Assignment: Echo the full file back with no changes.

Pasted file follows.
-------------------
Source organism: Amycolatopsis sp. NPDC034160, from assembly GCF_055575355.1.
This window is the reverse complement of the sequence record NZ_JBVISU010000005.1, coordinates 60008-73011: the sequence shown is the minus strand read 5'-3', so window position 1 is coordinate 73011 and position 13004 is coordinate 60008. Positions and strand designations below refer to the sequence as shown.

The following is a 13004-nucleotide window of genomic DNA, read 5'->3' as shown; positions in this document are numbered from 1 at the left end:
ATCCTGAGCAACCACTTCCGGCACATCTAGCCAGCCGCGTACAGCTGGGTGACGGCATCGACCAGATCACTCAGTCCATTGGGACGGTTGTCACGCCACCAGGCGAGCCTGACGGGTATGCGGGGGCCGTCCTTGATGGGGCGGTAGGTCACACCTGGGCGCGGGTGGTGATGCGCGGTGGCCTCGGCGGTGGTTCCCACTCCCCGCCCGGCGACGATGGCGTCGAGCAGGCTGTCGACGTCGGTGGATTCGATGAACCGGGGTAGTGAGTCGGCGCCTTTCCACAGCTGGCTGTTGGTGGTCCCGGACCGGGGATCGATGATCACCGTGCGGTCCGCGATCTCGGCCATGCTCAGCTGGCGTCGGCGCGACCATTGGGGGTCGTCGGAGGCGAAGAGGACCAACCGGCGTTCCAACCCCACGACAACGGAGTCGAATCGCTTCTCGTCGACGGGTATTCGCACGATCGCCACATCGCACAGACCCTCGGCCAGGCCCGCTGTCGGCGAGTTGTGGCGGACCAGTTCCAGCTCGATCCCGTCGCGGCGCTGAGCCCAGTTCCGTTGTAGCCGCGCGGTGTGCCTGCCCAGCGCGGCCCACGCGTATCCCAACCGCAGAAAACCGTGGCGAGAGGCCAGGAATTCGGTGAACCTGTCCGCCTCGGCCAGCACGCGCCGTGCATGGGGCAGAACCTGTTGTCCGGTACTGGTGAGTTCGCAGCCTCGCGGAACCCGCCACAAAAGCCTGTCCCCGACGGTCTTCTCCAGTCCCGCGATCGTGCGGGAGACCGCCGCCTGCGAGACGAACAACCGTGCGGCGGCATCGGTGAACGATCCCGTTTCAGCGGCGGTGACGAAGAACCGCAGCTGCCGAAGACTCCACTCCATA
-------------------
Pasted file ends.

Source organism: Amycolatopsis sp. NPDC034160, from assembly GCF_055575355.1.
This window is the reverse complement of the sequence record NZ_JBVISU010000005.1, coordinates 60008-73011: the sequence shown is the minus strand read 5'-3', so window position 1 is coordinate 73011 and position 13004 is coordinate 60008. Positions and strand designations below refer to the sequence as shown.

The following is a 13004-nucleotide window of genomic DNA, read 5'->3' as shown; positions in this document are numbered from 1 at the left end:
ATCCTGAGCAACCACTTCCGGCACATCTAGCCAGCCGCGTACAGCTGGGTGACGGCATCGACCAGATCACTCAGTCCATTGGGACGGTTGTCACGCCACCAGGCGAGCCTGACGGGTATGCGGGGGCCGTCCTTGATGGGGCGGTAGGTCACACCTGGGCGCGGGTGGTGATGCGCGGTGGCCTCGGCGGTGGTTCCCACTCCCCGCCCGGCGACGATGGCGTCGAGCAGGCTGTCGACGTCGGTGGATTCGATGAACCGGGGTAGTGAGTCGGCGCCTTTCCACAGCTGGCTGTTGGTGGTCCCGGACCGGGGATCGATGATCACCGTGCGGTCCGCGATCTCGGCCATGCTCAGCTGGCGTCGGCGCGACCATTGGGGGTCGTCGGAGGCGAAGAGGACCAACCGGCGTTCCAACCCCACGACAACGGAGTCGAATCGCTTCTCGTCGACGGGTATTCGCACGATCGCCACATCGCACAGACCCTCGGCCAGGCCCGCTGTCGGCGAGTTGTGGCGGACCAGTTCCAGCTCGATCCCGTCGCGGCGCTGAGCCCAGTTCCGTTGTAGCCGCGCGGTGTGCCTGCCCAGCGCGGCCCACGCGTATCCCAACCGCAGAAAACCGTGGCGAGAGGCCAGGAATTCGGTGAACCTGTCCGCCTCGGCCAGCACGCGCCGTGCATGGGGCAGAACCTGTTGTCCGGTACTGGTGAGTTCGCAGCCTCGCGGAACCCGCCACAAAAGCCTGTCCCCGACGGTCTTCTCCAGTCCCGCGATCGTGCGGGAGACCGCCGCCTGCGAGACGAACAACCGTGCGGCGGCATCGGTGAACGATCCCGTTTCAGCGGCGGTGACGAAGAACCGCAGCTGCCGAAGACTCCACTCCATA